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Creative Nonfiction

                                        The Yellow Box

The security lights were on at the elementary school across the street so I could make out the windows of the classrooms on the east side of the building. I remembered the floor plan inside as I’d spent my childhood there what seemed tonight like a hundred years ago.

 This was the umpteenth time I’d made tea this week, and many of those had been in the middle of the night. Most of the cups came back with just a couple of grateful sips taken, but it was essentially the only thing mom could keep down anymore. I’d heard the plaintive call coming from the master bedroom five minutes ago as I’d been dozing on the couch in the living room. It was my shift so I flung off the blankets and made my way by the lamp light to the master bedroom.

We chatted for a moment about whether the other got any sleep, how mom was feeling and did she need anything. The answer was always the same and it was beginning to hurt my heart. I helped mom onto the commode then left her in privacy. I ramped up the burner under the endlessly full kettle then went back and offered support to return to bed, doing the personal care required before tucking her back in.

Passing the computer/T. V/spare room on my way to the kitchen I heard my sister whisper, “Mo, everything okay, do you need me?” I assured my sister with a reply into the dark.

“No, it’s all good Kat, get some sleep you’re on in the morning. Love you.” I added, drifting towards the dim light over the sink. This is where mom had stood for years, watching kids on the playground and then past it to the ocean and mountains beyond. Over the years, at this sink, as a healthy young mom, a working woman that popped home for a quick lunch, in her retirement making lunch for herself and dad, then standing stoically after he passed and preparing dinner for one.

The kettle was starting to gather steam and I turned to watch it, just to make sure it didn’t overflow when it boiled. Taking a tea bag from the familiar beige box, lowering it by it’s stapled-on string into mom’s favourite mug, adding just a bit of sugar and milk the way she liked it. It was decided right there and then that I’d never make another cup of this stuff after mom died.

There it was the word. I tended not to dwell on the fact even knowing it wouldn’t have made a slight bit of difference if I acknowledged it verbally or not. Mom wasn’t going to be here, in her life, in this house, in this realm by the end of the week.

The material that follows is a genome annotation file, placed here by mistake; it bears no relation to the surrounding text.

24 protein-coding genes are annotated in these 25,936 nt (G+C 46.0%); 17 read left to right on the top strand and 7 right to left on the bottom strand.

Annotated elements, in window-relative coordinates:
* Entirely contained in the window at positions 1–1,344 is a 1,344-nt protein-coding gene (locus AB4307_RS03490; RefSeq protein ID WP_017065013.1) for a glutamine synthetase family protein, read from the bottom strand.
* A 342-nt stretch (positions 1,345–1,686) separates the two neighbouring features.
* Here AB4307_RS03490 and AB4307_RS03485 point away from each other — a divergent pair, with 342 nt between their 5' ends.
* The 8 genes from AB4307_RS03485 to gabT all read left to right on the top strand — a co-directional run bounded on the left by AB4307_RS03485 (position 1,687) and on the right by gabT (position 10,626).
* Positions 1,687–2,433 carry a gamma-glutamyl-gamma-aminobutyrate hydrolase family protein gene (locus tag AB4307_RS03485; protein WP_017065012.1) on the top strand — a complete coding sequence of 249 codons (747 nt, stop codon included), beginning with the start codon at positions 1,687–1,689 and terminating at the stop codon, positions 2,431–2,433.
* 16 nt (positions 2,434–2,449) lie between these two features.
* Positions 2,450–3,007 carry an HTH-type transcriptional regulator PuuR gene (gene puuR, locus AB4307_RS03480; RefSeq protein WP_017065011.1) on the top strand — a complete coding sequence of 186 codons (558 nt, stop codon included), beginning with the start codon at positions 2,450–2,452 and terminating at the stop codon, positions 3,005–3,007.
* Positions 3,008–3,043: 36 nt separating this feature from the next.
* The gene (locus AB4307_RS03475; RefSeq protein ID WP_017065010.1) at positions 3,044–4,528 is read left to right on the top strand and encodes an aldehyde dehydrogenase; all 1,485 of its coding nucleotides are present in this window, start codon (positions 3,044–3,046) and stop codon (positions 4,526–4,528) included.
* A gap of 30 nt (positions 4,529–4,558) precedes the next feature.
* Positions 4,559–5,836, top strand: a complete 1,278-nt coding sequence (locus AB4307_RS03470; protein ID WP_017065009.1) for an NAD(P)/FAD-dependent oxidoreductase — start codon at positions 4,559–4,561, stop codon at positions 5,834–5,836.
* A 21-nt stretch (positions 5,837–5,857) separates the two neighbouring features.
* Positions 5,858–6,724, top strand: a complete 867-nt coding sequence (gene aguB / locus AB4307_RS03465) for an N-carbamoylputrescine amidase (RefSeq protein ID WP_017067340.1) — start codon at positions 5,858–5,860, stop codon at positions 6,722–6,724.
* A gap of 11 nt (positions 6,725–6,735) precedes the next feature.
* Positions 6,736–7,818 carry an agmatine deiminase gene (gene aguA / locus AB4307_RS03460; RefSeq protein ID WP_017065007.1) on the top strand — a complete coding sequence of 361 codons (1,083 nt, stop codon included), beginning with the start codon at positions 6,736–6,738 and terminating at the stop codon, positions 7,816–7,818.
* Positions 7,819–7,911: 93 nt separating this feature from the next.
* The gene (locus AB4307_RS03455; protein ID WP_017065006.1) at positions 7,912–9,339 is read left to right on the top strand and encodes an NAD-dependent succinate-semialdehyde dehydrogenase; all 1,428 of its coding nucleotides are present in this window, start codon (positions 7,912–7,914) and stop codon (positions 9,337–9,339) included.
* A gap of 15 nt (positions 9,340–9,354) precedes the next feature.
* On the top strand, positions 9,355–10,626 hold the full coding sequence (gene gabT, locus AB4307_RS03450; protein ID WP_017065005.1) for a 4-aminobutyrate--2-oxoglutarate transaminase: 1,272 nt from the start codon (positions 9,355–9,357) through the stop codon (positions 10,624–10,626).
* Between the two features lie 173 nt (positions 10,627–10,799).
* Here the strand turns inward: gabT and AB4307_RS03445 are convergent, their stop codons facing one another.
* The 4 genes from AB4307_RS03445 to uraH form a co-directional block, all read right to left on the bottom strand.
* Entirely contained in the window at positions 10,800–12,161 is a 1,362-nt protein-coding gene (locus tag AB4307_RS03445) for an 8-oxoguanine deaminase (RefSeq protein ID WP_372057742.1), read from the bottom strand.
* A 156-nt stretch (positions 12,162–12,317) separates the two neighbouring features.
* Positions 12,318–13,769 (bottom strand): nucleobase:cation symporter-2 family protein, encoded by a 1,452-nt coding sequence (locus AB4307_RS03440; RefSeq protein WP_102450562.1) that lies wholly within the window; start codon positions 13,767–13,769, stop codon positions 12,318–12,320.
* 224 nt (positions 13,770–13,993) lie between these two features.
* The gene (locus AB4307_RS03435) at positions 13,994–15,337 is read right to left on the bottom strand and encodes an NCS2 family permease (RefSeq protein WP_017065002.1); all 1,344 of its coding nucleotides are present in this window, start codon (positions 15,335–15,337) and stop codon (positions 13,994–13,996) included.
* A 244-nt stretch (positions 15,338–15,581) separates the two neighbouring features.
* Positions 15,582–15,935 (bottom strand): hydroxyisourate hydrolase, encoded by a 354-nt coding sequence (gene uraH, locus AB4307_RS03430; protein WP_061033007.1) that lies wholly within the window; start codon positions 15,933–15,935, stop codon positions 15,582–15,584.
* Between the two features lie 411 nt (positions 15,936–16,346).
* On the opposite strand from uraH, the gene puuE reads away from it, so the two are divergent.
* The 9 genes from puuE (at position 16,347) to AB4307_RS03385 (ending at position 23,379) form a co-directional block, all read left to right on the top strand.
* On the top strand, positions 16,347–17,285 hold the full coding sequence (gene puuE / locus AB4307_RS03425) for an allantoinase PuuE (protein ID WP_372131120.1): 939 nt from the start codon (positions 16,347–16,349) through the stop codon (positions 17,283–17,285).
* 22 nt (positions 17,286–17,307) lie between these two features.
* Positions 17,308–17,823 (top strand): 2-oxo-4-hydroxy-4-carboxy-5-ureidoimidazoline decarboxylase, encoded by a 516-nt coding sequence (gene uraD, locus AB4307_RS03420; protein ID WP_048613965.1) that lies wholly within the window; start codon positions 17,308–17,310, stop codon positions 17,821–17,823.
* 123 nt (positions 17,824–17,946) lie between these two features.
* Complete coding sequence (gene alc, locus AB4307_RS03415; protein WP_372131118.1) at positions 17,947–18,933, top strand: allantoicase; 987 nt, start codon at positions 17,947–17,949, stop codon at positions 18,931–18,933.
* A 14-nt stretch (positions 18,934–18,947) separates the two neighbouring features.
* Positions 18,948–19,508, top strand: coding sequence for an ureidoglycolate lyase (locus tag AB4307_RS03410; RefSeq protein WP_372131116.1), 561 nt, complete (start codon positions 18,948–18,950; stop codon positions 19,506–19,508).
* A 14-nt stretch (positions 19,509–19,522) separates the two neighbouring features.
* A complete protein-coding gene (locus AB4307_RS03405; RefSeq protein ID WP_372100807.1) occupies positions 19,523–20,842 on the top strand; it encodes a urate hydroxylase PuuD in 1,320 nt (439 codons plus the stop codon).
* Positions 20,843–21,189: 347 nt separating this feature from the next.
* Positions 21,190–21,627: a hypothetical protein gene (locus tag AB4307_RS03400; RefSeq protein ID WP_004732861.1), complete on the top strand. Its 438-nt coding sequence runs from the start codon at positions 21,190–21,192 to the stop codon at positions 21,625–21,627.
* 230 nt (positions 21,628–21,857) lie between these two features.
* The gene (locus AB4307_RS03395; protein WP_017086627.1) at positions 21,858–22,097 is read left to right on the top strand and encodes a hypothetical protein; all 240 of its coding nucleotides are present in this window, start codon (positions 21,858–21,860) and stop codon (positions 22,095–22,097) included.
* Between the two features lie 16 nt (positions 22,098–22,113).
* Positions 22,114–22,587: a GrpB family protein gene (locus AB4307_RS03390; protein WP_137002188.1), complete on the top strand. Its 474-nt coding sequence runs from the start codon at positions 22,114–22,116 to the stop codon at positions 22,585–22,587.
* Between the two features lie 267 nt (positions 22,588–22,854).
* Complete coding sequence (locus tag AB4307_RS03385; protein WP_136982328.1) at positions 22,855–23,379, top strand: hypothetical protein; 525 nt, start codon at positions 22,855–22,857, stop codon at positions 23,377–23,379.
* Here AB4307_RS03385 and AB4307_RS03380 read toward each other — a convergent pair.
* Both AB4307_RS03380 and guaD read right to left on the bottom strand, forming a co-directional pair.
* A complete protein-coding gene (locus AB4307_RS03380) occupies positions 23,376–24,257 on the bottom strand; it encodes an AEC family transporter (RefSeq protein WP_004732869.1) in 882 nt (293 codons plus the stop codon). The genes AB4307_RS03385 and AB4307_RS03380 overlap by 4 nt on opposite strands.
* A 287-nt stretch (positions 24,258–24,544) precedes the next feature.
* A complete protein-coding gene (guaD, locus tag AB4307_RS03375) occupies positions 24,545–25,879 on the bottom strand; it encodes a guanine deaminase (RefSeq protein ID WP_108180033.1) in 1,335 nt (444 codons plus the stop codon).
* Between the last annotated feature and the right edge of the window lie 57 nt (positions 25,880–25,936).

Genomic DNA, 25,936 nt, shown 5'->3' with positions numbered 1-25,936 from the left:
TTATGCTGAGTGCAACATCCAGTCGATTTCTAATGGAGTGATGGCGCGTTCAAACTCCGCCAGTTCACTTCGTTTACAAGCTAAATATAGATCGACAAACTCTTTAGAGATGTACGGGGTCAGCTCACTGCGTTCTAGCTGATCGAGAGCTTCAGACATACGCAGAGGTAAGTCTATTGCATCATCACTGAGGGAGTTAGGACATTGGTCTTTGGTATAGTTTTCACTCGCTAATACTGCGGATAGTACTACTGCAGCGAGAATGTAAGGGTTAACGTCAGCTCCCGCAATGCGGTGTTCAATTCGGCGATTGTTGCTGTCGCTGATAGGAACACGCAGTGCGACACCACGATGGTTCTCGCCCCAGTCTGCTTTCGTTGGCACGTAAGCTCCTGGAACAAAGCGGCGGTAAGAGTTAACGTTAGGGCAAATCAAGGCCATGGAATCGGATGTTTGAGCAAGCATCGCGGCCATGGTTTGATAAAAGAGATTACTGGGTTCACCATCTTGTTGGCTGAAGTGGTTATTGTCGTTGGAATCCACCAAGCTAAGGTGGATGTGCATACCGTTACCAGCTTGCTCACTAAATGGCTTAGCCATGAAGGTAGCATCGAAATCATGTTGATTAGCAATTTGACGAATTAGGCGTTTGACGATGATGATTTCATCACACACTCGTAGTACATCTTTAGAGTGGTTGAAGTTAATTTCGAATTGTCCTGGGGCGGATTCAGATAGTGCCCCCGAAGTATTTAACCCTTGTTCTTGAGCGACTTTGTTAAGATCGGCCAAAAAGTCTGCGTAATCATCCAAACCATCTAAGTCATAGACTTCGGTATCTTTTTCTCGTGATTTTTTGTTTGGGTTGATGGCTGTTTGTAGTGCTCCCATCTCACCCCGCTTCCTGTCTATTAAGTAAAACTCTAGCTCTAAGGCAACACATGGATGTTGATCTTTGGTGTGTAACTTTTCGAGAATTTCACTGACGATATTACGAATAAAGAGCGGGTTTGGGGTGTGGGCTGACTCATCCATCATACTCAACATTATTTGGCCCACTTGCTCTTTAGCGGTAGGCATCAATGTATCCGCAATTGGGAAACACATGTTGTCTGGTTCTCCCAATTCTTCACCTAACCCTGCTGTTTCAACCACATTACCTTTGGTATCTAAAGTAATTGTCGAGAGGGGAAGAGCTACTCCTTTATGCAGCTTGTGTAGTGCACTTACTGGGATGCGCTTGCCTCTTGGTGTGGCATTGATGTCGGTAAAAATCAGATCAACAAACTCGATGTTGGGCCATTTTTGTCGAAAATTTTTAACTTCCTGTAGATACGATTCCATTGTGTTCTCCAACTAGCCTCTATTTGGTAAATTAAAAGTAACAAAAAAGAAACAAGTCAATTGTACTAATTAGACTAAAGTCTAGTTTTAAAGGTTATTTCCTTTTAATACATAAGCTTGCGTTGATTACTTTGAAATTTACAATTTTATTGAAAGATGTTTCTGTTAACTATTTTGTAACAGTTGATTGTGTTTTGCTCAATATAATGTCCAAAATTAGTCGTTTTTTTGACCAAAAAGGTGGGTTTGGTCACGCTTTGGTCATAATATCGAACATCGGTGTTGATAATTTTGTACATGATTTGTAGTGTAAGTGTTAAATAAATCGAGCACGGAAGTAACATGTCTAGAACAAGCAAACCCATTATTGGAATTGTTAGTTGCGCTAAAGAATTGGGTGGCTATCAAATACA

They’d had a zoom discussion today, well yesterday now, with the doctor who was going to come up in two days and provide the MAID procedures. Me AKA Maureen, Kat, and David sat on the couch like three sad monkeys, asking and answering questions about the process. It needed to be a consensus and we all consented to the decision for three distinct reasons.

I walked gingerly back to the bedroom, making sure I didn’t spill any on the white carpet. Mom was typing something on the purple iPad she’d been keeping close to her lately.

“What are you looking at, Facebook?” I smiled and sat the mug on the rickety, pale green side table.  Sliding down the wall to sit on the carpet, all the better to chat from this angle.

Some people that visited would pull a chair from the dining set just outside the bedroom, or if they were good friends they’d snag a bit of the mattress and gossip.

“Maureen, honey? Are you okay? Mm, this tea is perfect, thank you. I don’t know why your siblings can’t make it like this.”

“Maybe because they’re not married to a Scot who drinks tea every day?” I answered back then asked again what she was working on. When she told me she’d been writing her own obituary I wasn’t surprised.

“Organized to the end eh?” I smiled at her. I’d seemingly adopted a no-nonsense attitude to the whole thing even though the little girl inside was continually throwing a tantrum. It served to make Mom more relaxed about appointing me as the executor. It’s not a job that anyone wants no matter how close you are or were to the deceased. I knew hers would be easier than some. She’d been showing all three of us where her binders were to be found for ages. The campaign picked up after dad died four years ago. She had one binder for personal things like banking and her cell phone plan, and another that covered house details.

“Do you want to read out what you have so far?”

“Not yet. How’s your brother doing? He doesn’t come in to see me very often.”

“I think he’s having a tough time talking, and you know he’s not good with death and dying. He was the same when dad was sick. You wouldn’t even know he was in the same house sometimes.”